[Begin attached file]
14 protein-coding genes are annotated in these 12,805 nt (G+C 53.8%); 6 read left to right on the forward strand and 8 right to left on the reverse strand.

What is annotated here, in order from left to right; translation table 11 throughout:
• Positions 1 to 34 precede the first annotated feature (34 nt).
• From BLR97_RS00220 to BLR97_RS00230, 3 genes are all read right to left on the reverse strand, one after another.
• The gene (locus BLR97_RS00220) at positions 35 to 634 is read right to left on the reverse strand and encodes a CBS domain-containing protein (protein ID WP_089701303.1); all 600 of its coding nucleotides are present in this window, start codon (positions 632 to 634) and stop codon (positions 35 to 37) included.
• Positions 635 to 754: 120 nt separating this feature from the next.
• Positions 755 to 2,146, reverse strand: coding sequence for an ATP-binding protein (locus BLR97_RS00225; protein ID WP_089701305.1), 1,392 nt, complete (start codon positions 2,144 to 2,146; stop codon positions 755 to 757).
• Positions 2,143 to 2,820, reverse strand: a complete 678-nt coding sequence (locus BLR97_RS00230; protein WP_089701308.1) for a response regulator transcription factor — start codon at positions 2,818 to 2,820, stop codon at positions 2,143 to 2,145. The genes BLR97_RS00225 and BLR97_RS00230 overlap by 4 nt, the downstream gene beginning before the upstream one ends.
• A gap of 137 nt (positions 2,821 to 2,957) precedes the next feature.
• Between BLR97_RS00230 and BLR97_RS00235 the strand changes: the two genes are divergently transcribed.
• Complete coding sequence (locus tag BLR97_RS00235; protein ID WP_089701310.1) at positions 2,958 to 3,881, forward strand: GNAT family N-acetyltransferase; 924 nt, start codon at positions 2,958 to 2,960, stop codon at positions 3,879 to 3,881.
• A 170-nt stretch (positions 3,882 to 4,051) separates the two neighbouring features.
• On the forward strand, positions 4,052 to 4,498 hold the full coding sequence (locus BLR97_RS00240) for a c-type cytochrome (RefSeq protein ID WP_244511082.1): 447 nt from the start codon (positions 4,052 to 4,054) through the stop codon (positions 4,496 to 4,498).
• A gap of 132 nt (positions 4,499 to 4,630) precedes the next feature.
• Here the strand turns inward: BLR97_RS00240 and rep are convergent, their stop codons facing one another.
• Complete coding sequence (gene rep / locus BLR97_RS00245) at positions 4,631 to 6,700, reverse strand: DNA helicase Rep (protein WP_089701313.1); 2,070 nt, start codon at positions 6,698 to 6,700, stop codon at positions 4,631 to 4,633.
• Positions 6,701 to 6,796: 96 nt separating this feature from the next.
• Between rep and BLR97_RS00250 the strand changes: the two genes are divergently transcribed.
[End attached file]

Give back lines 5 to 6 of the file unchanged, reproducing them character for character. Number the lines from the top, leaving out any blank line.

• The gene (locus BLR97_RS00220) at positions 35 to 634 is read right to left on the reverse strand and encodes a CBS domain-containing protein (protein ID WP_089701303.1); all 600 of its coding nucleotides are present in this window, start codon (positions 632 to 634) and stop codon (positions 35 to 37) included.
• Positions 635 to 754: 120 nt separating this feature from the next.